Giving Tuesday offers opportunity to support heart disease and stroke patients who may be at higher risk of COVID-19 complications

DALLAS, December 1, 2020 — Today is #GivingTuesday, a national day of philanthropic action to address the COVID-19 pandemic, the American Heart Association – the leading global public health organization devoted to a world of longer, healthier lives – is asking people to donate and help the Association support the 121 million heart disease and stroke patients who may be at higher risk of severe illness including hospitalization, admission to the ICU, being placed on a ventilator or death due to the coronavirus (COVID-19).

Stroke survivors, people with high blood pressure, type 2 diabetes, smokers and those with heart disease including coronary artery disease and heart failure may face increased risk for serious complications if they become infected with COVID-19. Those with underlying cardiovascular disease are also at increased risk of dying than the general population.

“This fast-moving COVID-19 pandemic presents a unique set of challenges summed up in one word: uncertainty,” said Bert Scott, chairman of the board of the American Heart Association. “Millions of people are counting on us for science-based guidance, research that gets to the core of big unanswered questions, resources for the front lines, community programs and patient support. We were made for this moment. I’m humbled every day by our staff, volunteers and supporters, many of whom are on the front lines of this pandemic, who are demonstrating real humanity and prioritizing the people who are counting on us most.”

The American Heart Association has swiftly responded to COVID-19 by funding rapid scientific research, supporting frontline health care workers, and helping communities and individuals navigate the complex challenges intensified by the global pandemic ranging from food security to access to care. 

Already, thanks to generous donors and a committed staff and volunteer force, since March the American Heart Association has:

  • Established 21 rapid research grants totaling $2.5 million to fast-track scientific research to better understand COVID-19 and its interaction with cardiovascular and cerebrovascular diseases.
  • Offered supplemental funding grants to the Association’s new Health Technologies & Innovation Strategically Focused Research Network centers to create new technology-based solutions for addressing the COVID-19 pandemic.
  • Developed interim CPR guidelines to help rescuers and first-responders safely treat cardiac arrest victims with suspected or confirmed cases of COVID-19.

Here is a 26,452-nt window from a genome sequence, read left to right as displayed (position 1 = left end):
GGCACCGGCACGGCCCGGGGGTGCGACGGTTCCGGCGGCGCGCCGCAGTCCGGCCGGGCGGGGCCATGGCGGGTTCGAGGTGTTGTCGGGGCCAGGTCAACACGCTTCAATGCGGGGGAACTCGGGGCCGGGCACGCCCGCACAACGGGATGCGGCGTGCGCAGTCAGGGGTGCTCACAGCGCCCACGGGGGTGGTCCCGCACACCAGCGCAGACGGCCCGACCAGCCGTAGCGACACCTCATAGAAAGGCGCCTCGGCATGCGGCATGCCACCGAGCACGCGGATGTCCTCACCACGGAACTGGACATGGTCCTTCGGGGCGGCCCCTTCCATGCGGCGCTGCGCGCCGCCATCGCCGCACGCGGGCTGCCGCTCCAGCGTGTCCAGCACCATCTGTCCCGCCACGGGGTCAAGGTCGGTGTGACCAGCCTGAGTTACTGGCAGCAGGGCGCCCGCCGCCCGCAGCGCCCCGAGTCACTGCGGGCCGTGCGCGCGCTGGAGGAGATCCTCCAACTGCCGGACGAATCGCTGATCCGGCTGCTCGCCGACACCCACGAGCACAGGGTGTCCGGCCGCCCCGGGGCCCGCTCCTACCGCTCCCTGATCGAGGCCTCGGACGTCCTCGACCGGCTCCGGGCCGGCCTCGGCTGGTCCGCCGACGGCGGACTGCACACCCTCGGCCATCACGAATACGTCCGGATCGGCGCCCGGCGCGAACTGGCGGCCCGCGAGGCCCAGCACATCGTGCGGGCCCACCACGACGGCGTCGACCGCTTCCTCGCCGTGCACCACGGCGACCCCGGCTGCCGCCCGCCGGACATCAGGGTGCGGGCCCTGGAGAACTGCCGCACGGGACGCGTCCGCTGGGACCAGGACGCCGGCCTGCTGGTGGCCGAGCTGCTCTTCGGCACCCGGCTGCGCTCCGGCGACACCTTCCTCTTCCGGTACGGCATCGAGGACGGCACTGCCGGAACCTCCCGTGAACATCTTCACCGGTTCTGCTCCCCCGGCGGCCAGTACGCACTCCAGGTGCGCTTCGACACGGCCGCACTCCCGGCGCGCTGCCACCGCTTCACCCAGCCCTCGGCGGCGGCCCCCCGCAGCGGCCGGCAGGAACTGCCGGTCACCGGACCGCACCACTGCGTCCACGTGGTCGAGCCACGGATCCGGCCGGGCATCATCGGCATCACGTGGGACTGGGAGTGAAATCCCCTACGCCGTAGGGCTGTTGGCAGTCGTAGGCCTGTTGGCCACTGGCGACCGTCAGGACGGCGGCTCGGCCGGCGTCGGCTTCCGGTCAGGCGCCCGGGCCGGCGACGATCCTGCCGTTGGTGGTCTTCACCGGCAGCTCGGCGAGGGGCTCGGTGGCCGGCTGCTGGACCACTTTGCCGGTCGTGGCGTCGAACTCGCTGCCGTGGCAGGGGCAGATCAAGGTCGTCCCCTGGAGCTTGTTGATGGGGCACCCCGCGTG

• Made oxygenation and ventilation courses available free to healthcare providers who need them in the global fight against COVID-19.
  • Urged lawmakers at the federal and state levels to ensure all families have access to care, including guaranteed free coronavirus testing.
  • Stood up the first CVD COVID-19 patient registry to allow researchers to collect critical data elements that may provide insights to the treatment and track adverse cardiovascular outcomes for this new disease. Powered by the Association’s successful Get With The Guidelines®  hospital quality improvement program, the multi-center registry focuses on granular data collection from centers that routinely test biomarkers in adult COVID-19 patients.
  • Supported local organizations that are addressing social determinants of health, including investees of the Association’s Social Impact Fund.
  • Launched a call- to-action campaign urging individuals not to die of doubt but to call 911 or visit a hospital in times of emergency regardless of the pandemic.

“The American Heart Association is unleashing our full organizational strength to tackle this crisis head on,” said Scott. “People living with heart disease and stroke are at greater risk of severe complications from COVID-19 and are rightfully concerned.  We have urgent problems to solve and that’s why we need you now more than ever.”

To help the American Heart Association continue to make an impact, donate now at heart.org. Get the latest American Heart Association information and recommendation on COVID-19 here.

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About the American Heart Association

The American Heart Association is a relentless force for a world of longer, healthier lives. We are dedicated to ensuring equitable health in all communities. Through collaboration with numerous organizations, and powered by millions of volunteers, we fund innovative research, advocate for the public’s health and share lifesaving resources. The Dallas-based organization has been a leading source of health information for nearly a century. Connect with us on heart.orgFacebookTwitter or by calling 1-800-AHA-USA1.   

For Media Inquiries:

Linzy Cotaya: 504-872-3446; linzy.cotaya@heart.org

For Public Inquiries: 1-800-AHA-USA1 (242-8721)

heart.org and stroke.org

 

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